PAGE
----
The secretary noted that many of the veterans, particularly those of the Korean War, have seen firsthand the human toll of sending a hollow force to war.

"Not one American should ever be ordered into battle without our leaders being as sure as they can be that their decision is worthy of the sacrifices that will be made by our sons and our daughters," he said.

The secretary began his address leading a thunderous applause for veterans of the Korean War whose service led to the armistice agreement signed 60 years ago this week. Hagel noted that he will join President Barack Obama and Veterans Affairs Secretary Eric K. Shinseki for a July 27 ceremony at the Korean War Veterans Memorial here to commemorate the formal signing of the armistice on July 27, 1953.

The armistice agreement ended the fighting in a three-year conflict between North Korea and China and South Korea and United Nations forces led by the United States.

"The upcoming observance is a chance for the country to fully express its profound gratitude for your service and sacrifice," Hagel told the veterans. "The Korean War veterans here today, and all across the country, should know that your fellow citizens are proud of what you accomplished, and what your generation has contributed to our security and prosperity."


Friday, July 19, 2013

Owner of New York Construction Company Indicted for Tax Fraud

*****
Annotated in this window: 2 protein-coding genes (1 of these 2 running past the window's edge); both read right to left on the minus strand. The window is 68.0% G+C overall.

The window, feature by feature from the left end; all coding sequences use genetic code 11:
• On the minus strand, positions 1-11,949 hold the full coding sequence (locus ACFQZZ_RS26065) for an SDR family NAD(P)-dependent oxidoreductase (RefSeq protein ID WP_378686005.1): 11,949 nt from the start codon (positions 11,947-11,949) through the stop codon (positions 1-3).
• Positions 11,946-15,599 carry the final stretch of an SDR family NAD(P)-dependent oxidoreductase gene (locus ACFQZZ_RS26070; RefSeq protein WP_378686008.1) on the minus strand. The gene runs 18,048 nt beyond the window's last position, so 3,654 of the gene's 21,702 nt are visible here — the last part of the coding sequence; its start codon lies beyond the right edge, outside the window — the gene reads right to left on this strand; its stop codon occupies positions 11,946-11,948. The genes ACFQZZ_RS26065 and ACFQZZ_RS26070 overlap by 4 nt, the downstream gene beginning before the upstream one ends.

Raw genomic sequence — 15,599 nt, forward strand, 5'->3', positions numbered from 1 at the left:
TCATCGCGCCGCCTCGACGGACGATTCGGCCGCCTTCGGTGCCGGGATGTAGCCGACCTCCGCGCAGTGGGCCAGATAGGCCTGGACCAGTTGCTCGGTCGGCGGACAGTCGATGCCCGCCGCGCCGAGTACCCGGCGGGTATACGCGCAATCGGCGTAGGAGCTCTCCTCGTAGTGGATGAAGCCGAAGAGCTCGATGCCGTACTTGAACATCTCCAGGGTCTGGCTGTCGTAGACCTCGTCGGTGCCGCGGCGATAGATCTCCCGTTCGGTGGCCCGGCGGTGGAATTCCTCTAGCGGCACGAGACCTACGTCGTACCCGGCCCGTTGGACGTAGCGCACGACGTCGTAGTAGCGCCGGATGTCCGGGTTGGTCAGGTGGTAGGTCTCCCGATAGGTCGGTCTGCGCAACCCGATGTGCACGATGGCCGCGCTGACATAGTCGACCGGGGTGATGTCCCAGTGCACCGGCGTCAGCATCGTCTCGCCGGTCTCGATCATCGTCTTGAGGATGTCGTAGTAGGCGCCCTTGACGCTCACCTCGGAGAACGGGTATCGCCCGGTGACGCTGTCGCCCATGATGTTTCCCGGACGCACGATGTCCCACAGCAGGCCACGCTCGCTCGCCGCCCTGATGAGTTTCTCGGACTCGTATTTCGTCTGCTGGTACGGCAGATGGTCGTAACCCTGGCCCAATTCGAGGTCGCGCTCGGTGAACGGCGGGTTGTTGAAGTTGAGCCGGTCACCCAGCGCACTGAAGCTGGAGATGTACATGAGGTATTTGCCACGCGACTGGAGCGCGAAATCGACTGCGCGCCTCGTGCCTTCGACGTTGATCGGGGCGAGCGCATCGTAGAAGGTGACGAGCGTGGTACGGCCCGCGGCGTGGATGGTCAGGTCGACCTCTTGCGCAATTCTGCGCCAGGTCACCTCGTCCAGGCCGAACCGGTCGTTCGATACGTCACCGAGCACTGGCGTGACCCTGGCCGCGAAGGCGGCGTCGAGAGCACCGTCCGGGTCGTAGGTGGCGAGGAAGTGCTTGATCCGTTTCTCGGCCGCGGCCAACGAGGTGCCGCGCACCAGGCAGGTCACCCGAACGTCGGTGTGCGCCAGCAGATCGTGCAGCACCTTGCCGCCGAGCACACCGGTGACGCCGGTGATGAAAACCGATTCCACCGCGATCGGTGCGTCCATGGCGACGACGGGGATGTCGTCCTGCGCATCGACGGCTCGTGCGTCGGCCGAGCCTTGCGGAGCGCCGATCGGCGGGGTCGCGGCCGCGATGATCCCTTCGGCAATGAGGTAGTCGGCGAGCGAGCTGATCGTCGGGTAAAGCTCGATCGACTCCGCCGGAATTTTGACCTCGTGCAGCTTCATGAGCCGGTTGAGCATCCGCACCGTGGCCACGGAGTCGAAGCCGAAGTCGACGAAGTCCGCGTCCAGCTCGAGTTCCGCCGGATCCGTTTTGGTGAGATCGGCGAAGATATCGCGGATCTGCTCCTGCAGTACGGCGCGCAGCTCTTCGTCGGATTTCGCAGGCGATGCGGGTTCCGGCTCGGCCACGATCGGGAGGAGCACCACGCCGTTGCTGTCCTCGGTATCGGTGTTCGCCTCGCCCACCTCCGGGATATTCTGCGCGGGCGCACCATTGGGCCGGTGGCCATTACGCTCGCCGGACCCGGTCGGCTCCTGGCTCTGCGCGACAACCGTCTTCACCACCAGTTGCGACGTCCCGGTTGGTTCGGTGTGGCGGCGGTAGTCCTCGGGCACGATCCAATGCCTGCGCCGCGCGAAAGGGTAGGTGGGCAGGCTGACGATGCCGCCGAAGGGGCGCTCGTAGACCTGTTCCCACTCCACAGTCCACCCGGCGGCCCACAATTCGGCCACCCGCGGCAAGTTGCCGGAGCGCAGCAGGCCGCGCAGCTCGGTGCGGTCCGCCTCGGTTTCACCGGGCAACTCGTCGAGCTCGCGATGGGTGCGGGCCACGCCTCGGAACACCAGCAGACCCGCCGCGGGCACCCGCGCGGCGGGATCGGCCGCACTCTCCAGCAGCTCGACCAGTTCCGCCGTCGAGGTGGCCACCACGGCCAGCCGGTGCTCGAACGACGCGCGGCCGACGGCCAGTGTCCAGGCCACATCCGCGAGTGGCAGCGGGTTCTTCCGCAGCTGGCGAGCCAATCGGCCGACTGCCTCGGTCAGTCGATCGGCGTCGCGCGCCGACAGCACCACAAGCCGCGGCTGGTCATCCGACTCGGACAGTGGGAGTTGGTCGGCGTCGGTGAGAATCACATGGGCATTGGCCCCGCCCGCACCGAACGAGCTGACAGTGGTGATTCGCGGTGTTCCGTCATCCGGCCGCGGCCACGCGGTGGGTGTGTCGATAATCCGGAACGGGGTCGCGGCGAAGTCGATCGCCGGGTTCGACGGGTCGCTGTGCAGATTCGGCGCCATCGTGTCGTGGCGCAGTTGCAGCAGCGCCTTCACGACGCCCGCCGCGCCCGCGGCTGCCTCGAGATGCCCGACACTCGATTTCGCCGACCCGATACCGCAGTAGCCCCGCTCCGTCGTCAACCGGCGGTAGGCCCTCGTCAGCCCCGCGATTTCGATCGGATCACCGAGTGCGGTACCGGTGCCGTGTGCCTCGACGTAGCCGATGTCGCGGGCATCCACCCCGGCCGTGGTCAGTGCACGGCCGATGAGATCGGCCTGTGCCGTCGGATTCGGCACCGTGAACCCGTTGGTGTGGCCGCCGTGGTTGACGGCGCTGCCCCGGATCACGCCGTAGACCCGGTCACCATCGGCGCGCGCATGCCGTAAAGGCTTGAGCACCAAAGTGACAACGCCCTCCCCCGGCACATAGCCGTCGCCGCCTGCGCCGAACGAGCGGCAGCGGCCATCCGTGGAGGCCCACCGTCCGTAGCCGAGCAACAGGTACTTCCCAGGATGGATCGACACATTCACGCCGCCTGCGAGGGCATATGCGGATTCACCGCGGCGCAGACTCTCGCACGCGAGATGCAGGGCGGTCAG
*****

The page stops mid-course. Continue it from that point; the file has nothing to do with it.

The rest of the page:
The Justice Department and Internal Revenue Service (IRS) announced that Gurmail Singh, of Richmond Hill, N.Y., was arrested yesterday following his indictment on July 11, 2013, for multiple tax crimes.  The indictment was unsealed yesterday following his arrest.

According to the indictment, Singh owned Fancy and Vicky Construction Co. Inc., a construction company in Richmond Hill. As alleged in the indictment, Singh used check-cashing services to cash more than $2.9 million of checks paid to his construction company for services between 2006 and 2008.  He concealed his check-cashing activities from his tax return preparers, and this income was not included as gross income on the company’s tax returns.  Singh also diverted cash receipts earned by his companies for his own personal use.

The indictment alleges that Singh filed false 2006 and 2007 corporate income tax returns for Fancy and Vicky Construction, failed to file a 2008 corporate income tax return for Fancy and Vicky Construction and failed to file individual income tax returns for 2007 and 2008.  Singh faces a potential maximum sentence of nine years in prison and a potential fine of up to $800,000.

A trial date has not been scheduled. An indictment merely alleges that a crime has been committed, and a defendant is presumed innocent until proven guilty beyond a reasonable doubt.

Kathryn Keneally, Assistant Attorney General for the Justice Department's Tax Division, commended the efforts of special agents of IRS–Criminal Investigation, who investigated the case, and Tax Division Trial Attorneys Mark Kotila and Jeffrey Bender, who are prosecuting the case.